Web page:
Living the RV Digital Nomad Lifestyle

RV digital nomad

It’s an aspiration for many; working online, living frugally on the road while camping in beautiful, natural environments. But what’s really involved, in “living the dream”? Let’s delve into some key factors of the RV digital nomad lifestyle while focusing on boondocking (camping off-grid).

Choose the Right Profession

Some “work at home” jobs, that require phone time, like customer service, tech support, phone psychic, etc, may not be suitable for RV living. First of all, cellphones are notorious for poor audio quality, as well as for dropping calls.

Also, selling hard goods, such as on eBay, will require storage space in the RV. Likewise, you’ll need to have packing materials, and be close to a post office. If you do choose to sell hard goods, keep the items small and light, and stay close to a post office. You can also research flea markets, and sell goods along your routes.

The best ways to make money, as an RV digital nomad, involve “passive income”. Websites with affiliate and advertising links, publishing books, MP3s and apps; passive income sources that, once set up, go on “auto-pilot”. Also, online consulting and tech work, such as accounting or website design, can work well with the RV digital nomad lifestyle.

Get Enough Data for the Digital Nomad Lifestyle

If you’ve been living like a normal person, in a house, with cable internet, you don’t have a clue regarding how much data you’ve been using. The activities you enjoy most online, like streaming videos and downloading music, consume more digital data than you know.

Here are some examples:

SD quality video in 480px uses about 700MB per hour.
HD quality video uses about 0.9GB for 720px, 1.5GB for 1080px and 3GB for 2K video per hour.
UHD quality video uses huge amounts of data. Streaming 4K video uses more than 7GB per hour!

A GB of data equals 1,000 MBs, and 1 MB equals 1,000 KBs. As you can see, if you only have an inexpensive 5 GB data plan, it can burn up fast. Consequently, if you choose an inexpensive mobile data plan, you may run out of GBs long before the end of the billing cycle. If you plan to work online, remember, data for work comes before data for fun.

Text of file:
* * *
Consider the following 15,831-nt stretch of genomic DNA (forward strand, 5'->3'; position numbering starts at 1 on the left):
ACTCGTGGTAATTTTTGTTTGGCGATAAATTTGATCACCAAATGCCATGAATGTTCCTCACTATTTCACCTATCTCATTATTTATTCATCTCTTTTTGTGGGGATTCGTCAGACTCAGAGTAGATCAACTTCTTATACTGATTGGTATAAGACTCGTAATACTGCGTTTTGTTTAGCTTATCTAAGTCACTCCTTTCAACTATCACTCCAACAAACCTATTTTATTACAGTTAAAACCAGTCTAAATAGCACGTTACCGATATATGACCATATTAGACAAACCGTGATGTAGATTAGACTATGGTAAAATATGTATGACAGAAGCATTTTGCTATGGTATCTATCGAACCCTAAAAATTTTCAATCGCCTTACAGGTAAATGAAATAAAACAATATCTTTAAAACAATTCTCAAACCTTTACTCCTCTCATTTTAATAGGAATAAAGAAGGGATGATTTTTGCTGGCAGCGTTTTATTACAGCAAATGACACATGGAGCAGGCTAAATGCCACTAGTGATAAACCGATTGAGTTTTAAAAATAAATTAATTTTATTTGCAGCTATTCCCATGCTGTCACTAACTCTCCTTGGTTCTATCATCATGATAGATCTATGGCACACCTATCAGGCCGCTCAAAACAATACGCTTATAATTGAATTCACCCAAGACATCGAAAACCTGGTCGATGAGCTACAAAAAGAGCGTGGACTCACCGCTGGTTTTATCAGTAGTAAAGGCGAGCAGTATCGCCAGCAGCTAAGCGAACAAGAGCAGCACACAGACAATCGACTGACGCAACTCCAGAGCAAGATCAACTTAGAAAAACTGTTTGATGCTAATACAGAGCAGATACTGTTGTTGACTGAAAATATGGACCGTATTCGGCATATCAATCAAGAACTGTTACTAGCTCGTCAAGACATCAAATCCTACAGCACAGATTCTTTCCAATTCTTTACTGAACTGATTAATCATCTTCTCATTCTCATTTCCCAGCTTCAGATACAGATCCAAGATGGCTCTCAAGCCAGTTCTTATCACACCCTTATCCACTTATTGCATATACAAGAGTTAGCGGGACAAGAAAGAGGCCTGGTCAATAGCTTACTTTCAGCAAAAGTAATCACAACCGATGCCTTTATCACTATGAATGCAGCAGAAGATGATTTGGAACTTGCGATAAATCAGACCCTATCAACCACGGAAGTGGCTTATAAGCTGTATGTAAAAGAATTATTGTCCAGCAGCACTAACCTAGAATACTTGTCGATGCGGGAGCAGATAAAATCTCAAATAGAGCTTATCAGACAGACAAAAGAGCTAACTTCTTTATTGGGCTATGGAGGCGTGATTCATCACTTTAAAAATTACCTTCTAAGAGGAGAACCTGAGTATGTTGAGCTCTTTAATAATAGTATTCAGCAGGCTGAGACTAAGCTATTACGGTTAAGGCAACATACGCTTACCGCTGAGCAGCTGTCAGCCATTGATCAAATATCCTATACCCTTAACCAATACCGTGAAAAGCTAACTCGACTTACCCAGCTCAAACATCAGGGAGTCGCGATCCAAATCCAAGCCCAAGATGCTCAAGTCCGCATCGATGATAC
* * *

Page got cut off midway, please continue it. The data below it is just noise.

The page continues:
Consistent 4G Coverage is a Must

If you live in a city, you take good cell coverage for granted. Also, cities have an abundance of free WiFi, at places like McDonald’s and Starbucks. However, if your goal is to boondock, you’ll be on your own, when it comes to cell coverage. As a result, it’s important to choose a cell carrier, with good 4G coverage in rural areas. Many fulltime RVers, traveling in the west, choose either Verizon or AT&T. Before you sign a 2-year contract with a cell carrier, study their coverage maps carefully. An inexpensive mobile data plan that only works in a city, will ultimately cost you more, if you don’t have any coverage at all, “out in the boonies”.

Examples of Coverage Maps

Please consult the cell carrier websites, for any updated maps. Also, consider the areas you plan to travel, when choosing a cell carrier. FYI, many serious RV digital nomads have two carriers, typically Verizon and AT&T, to better maintain consistent coverage.

digital nomad

Verizon coverage map.

rv internet

AT&T coverage map

T-Mobile coverage map

rv digital nomad

Sprint coverage map

Travel With Your Cell Coverage

Compare where you want to travel, with your cell carrier’s coverage map. (Go to your carrier’s website, for more detailed maps. Don’t depend on the above examples.) No coverage doesn’t mean you can’t travel there, but you may have to limit your stay. So, if your goal is working online, while on the road, choose the roads that get 4G coverage.

Likewise, travel with old fashioned, paper maps; you can make notes on the map, of the areas that had good cell coverage. Also, take note of businesses with free WiFi. Keeping a paper journal, of your best areas, with GPS coordinates, is a good idea. It’s also wise to travel with a GPS unit, rather than depend solely on smartphone apps for navigation.

Invest in a Cell Booster

While not cheap, a cell booster can make the difference, in areas with weak coverage. Cell boosters can range in price from less than $200, to more than $500. Keep in mind, this is equipment that could be a tax deduction, if you’re running a small business from your RV.

Timing Your Work Hours

Mobile data can be slow, during peak hours, when lots of people are also on the network. Typically, if your work involves uploading videos, photos, music, etc, the best time for these activities is early in the morning, or later at night. Of course, if you’re running on solar power, you need to be mindful of draining your batteries, when the sun is not up. Consequently, you may have to adjust your online work hours to align both with low network use hours, and the rhythm of the sun.

In Conclusion

With a few simple adjustments in how you work and use the internet, the RV digital nomad lifestyle is achievable. An economical life of on the road adventure can be yours, with careful planning and forethought.

Comments are closed.